navigating your story

self-care, self-discovery, self-expression

Mug, books, and journal

Your stories, your self.

What is the story you tell yourself when you look in the mirror?

When you reflect on the day?

When you think about your past, your present, your future?

Those stories shape how you see yourself and the world around you, and how you respond to situations and stressors. Some of these stories are positive, hopeful, wholehearted. But others are full of fear, shame, and internalized stereotypes and negative stories.

Self-care coaching can help you thrive by helping you develop sustainable and effective habits and strategies, regardless of the ongoing challenges in your life.

Narrative coaching can help you see clearly what stories you’ve internalized, and then intentionally keep the helpful ones and transform¬†the helpful into something more whole, more true, more you.

And these two focuses work together holistically to give you immediately applicable coping strategies and support as you examine and transform your inner narratives.

I can also help you write a new story through my “Transformative Year” package.



We can work together one-on-one, or with a group. My coaching style is collaborative and holistic – we will co-create a plan that will help you navigate, understand, and transform your life story in a way that feels sustainable, stable, and wholehearted.

Self-Care Resources

Are you looking for immediate and accessible help? You’ll find resources here. This category will be growing over the next year as I complete projects. These free resources are made possible by my patrons on Patreon and I appreciate it so much.

Writing in the Margins Workshops

From writing intensives, retreats, and groups to the monthly Smutty Story Circle, Writing in the Margins has offered accessible, sex-positive, queer- and trans-friendly, intersectional feminist writing spaces for the last seven years. We focus on creative non-fiction, fiction, and poetry.


Have you written something amazing? I can edit your fiction, creative non-fiction, academic paper, dissertation, or book. I bring a gentle and insightful editing voice, and a keen eye for detail. I read for grammar and style, of course, but what I’m best at is reading for intersectionality, accessibility, and queer and feminist politics.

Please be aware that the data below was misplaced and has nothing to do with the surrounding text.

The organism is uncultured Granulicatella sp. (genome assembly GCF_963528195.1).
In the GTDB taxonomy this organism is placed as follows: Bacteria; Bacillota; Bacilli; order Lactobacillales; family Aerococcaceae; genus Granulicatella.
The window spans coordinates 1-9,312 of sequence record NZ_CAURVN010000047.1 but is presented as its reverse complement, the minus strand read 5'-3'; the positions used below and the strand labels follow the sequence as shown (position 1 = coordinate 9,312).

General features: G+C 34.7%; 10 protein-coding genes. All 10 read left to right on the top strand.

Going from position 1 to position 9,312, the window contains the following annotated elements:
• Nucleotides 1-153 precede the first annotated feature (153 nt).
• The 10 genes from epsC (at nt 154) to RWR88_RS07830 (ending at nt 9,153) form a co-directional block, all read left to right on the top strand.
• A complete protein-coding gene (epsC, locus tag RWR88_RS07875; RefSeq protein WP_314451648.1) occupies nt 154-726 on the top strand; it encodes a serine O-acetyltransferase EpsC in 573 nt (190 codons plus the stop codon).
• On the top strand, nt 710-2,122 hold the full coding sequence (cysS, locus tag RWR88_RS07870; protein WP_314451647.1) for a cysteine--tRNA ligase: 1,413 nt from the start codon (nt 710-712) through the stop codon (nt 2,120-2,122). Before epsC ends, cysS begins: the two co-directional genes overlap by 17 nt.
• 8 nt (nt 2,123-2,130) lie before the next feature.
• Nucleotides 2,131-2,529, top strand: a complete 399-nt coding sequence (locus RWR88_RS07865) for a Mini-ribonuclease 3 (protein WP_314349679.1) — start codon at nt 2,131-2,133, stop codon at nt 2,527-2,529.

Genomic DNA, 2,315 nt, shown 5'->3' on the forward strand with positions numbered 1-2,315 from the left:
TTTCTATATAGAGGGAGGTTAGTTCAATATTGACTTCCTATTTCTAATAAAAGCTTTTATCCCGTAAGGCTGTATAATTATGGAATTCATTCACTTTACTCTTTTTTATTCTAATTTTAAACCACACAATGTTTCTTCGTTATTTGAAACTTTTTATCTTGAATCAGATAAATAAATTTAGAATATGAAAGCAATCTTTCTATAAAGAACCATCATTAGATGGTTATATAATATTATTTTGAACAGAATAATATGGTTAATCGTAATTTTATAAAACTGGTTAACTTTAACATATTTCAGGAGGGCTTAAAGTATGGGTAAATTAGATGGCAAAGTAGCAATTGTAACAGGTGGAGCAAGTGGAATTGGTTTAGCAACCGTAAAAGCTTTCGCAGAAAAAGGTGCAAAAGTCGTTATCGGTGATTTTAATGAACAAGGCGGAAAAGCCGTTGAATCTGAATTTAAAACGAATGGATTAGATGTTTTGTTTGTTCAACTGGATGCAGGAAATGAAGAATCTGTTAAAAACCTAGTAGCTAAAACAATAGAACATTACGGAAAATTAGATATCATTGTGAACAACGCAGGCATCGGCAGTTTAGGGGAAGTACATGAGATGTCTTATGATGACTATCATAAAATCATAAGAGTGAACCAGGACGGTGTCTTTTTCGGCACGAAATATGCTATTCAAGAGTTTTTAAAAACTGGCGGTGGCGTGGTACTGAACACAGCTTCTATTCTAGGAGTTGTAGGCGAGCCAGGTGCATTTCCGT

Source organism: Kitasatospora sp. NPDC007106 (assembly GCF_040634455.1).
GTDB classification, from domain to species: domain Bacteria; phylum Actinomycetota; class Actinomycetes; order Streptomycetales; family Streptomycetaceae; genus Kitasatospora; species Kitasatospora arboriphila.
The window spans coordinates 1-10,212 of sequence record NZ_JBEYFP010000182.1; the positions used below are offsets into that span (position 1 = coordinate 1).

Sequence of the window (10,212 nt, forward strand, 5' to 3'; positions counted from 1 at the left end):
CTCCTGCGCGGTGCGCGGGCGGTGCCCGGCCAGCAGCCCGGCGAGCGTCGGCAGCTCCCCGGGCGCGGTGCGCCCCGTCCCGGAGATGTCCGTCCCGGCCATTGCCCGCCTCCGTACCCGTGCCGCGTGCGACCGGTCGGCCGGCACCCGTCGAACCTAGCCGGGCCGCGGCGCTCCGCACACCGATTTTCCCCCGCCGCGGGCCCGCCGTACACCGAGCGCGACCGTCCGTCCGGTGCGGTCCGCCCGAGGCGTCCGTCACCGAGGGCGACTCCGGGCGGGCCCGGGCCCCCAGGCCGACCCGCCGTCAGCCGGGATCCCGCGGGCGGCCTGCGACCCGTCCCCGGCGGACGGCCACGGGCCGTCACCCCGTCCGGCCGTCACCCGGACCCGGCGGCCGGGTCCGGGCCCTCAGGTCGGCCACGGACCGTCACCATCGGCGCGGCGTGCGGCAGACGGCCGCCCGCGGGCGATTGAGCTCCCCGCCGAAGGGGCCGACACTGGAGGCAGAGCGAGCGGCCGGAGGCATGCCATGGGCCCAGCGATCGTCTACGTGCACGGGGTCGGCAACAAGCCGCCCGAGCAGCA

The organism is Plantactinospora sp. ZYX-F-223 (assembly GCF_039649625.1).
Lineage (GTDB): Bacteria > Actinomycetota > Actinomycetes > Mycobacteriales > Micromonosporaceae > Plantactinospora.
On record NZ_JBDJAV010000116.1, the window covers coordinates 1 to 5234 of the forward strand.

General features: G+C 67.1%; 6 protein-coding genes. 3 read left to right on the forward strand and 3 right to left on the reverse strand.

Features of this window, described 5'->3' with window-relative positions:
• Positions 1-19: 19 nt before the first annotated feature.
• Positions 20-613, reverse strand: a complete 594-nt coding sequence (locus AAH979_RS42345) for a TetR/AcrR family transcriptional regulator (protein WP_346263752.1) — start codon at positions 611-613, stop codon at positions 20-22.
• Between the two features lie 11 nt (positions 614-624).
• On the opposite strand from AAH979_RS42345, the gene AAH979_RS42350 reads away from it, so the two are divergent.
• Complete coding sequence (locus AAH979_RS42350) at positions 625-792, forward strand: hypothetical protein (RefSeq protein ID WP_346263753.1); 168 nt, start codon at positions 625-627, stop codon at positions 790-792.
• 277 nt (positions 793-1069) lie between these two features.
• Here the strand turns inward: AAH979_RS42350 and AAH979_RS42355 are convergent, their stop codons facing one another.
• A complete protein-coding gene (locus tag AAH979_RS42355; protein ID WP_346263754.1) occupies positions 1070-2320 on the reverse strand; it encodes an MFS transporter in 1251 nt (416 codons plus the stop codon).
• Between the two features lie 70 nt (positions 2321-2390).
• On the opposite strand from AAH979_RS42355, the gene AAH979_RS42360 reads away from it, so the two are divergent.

Sostar Self Care on Facebook

Sostar Self Care on Facebook

Are you participating in the #100loveletters challenge?

Are you thinking about it, but worried?

Are you struggling with self-hate and not sure how you would manage to write 100 love letters to yourself?


If you're worried about how to participate even while dealing with self-doubt and self-hate, you're not alone. That's the most common question I've received over the last week, and it's a big one - "how can I write myself a love letter when I hate myself?"

The short answer is that you can act with love even when you don't feel love, and you can do the smallest gesture possible as a way to get started. A post-it note. An ambiguously-meaningful heart around a stick figure. (Is there anything more bland and more poignant than a heart?) An "I am trying to love you" if you can't manage an "I love you."

The long answer is coming later. And I'd like your help with it.

So many of us within this community have struggled with self-doubt, self-hate, shame, and that particular category of trauma that distances you from yourself.

There is deep wisdom in this community. Hard-won wisdom. Tips and tricks and tools and strategies carved out of the unforgiving rock of our own personal rock bottoms. Ideas that we haven't yet been able to benefit from ourselves, but we know could help someone else. Insights that we used to leverage ourselves one more inch out of the pit. Experiences and knowledges that we can share.

If you'd like to share your wisdom, let me know! Comment or message me here, send me an email at, or tag me in a post. I'll be collecting stories all week, and then compiling them into a blog post.
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I have been thinking about apologies lately.

Apologies that I wish would be offered to me.

Apologies that I have had to offer.

Apologies that I still need to offer.

Some apologies are for small unintentional harms. Others are for knowingly causing harm that we didn't realize would be quite so harmful (many lies fall under this category). Others are for patterns of behaviour, or big harms, or intentional harms.

There are a lot of barriers to apologizing, even after getting to the point of realizing that you need to apologize (which is, itself, a challenge). Shame and fear, especially, get in the way.